Family driving down to Baja for the New Year's holiday


Greetings. We are thinking about piling the family into our van and heading to Baja California for the New Year's holiday. We are fairly adventurous and camp often, but have never been south of the border. We'd really appreciate any advice on where to go, where to avoid, where to stay, concerns about illness or other safety issues, and any other experiences that might enhance our experience or spare us from something avoidable. Our kids are 4 and 6.

Baja is mine and my husband's favorite place in the world and now that we have a little girl we cannot wait to share it with her. You are so lucky to be able to share it with your family. Our favorite places are all along the Sea of Cortez side of the peninsula. Loreto is a wonderful larger town with lots of shopping (if you are in to that sort of thing) and great seafood. It is a fishing village. Mainly, the stretch of land between Loreto and Mulege is the most beautiful to us. In particular, nothing can compare to Bahia Concepcion. There are dozens of coves that you can just pull into and camp right next to the clear, aquamarine waters. In particular there is Buenaventura and El Requeson, our favorites. Both safe and gorgeous. I've included a website for Mulege....Enjoy!! Click Here: Mulege & Bahia Concepcion - Baja California Sur By the way, there has only been one negative word spoken to me about Baja and it was regarding the town/area of El Rosario on the Pacific side of the peninsula. A family I met had been mugged along the highway there...BUT they even agree that it was a very, very rare and freak occurrence.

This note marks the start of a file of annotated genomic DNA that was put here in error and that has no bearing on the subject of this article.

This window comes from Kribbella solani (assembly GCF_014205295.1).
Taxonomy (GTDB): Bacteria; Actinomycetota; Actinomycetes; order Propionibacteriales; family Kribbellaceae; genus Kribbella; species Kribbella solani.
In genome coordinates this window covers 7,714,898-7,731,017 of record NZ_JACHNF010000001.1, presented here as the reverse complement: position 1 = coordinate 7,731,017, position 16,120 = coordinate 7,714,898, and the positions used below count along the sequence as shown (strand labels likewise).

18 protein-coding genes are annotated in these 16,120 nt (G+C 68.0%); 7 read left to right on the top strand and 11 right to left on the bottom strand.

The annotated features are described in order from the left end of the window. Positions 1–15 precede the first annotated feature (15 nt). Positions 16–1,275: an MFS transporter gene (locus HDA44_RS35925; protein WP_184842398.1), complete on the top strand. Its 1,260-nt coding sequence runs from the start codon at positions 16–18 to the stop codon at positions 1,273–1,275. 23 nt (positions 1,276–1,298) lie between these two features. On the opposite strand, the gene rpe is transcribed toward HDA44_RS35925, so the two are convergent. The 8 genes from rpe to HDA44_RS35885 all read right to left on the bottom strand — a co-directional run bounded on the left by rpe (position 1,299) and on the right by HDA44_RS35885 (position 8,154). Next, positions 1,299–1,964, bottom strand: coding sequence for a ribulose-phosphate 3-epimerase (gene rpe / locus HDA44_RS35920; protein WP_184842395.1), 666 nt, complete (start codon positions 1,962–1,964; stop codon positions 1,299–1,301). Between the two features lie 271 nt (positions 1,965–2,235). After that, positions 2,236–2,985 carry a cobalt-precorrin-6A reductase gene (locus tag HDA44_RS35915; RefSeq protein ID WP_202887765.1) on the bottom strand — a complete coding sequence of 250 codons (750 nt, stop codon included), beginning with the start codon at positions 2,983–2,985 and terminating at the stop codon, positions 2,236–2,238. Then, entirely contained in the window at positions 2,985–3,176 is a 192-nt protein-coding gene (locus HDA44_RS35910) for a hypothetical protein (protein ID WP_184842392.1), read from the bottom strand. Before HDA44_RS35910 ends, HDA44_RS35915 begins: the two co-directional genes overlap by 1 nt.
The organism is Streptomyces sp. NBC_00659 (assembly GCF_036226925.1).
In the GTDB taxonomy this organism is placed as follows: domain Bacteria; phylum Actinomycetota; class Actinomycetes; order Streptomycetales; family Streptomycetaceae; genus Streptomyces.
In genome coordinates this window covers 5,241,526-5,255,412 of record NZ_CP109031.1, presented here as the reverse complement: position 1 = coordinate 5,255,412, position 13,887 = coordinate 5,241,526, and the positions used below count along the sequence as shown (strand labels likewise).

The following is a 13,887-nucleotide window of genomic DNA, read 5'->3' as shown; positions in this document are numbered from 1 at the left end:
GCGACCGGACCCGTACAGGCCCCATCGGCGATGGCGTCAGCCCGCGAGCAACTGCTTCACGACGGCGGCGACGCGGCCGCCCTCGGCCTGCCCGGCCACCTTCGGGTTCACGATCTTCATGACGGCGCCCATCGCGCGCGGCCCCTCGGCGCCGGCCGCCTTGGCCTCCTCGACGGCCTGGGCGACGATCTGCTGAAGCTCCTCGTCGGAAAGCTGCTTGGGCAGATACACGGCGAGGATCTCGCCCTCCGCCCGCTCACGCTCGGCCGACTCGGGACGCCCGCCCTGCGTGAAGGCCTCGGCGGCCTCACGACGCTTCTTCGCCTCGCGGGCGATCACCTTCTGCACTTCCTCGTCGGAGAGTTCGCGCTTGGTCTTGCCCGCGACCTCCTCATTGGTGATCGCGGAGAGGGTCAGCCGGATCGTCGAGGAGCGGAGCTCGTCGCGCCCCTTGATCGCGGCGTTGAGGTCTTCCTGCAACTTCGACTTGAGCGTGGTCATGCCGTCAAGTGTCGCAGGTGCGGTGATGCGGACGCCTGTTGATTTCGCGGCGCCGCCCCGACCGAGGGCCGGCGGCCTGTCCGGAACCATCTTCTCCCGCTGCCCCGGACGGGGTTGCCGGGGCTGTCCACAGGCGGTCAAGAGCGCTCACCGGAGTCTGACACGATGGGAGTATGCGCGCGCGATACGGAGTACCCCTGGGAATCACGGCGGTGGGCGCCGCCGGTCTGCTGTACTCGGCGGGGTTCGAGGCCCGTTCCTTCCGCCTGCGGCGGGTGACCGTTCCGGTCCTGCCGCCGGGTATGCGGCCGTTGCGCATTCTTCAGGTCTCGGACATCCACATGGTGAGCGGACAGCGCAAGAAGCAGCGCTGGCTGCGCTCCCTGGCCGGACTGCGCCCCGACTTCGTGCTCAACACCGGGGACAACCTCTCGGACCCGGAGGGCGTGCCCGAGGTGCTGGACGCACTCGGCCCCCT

Baja with kids in a car - it works. Evey Memorial Day weekend we drive to San Felipe and camp out on the beach in the center of town with about ten other families with kids. I am not really excited about the beach in the center of town, but everyone else likes the proximity to fish tacos and margaritas and the kids love all the excitement of fireworks and music. Be sure to camp near a public bathroom. We prefer the beaches to the campsites because the campsites are too crowded. The problem with the beaches is the noise and the lights. They never end - either one. But the ocean is wonderful and the kids have a great time. We usually drive to LA leaving Berkeley at night and arrive in LA before the morning rush hour. We spend the day in LA at a friend's house and sleep. Then we leave the following night for San Felipe arriving in the early morning hours on Friday. We always get insurance as soon as we cross the border. Mexico just passed a new regulation for brining foreign cares across the border more than 15 miles. You have to give a large but refundable deposit. Check it out in last week''s papers. The drive back is the most difficult. We drive strainght for 15h hours during the day through the desert, getting back Monday night. We always buy water. The stores have everything.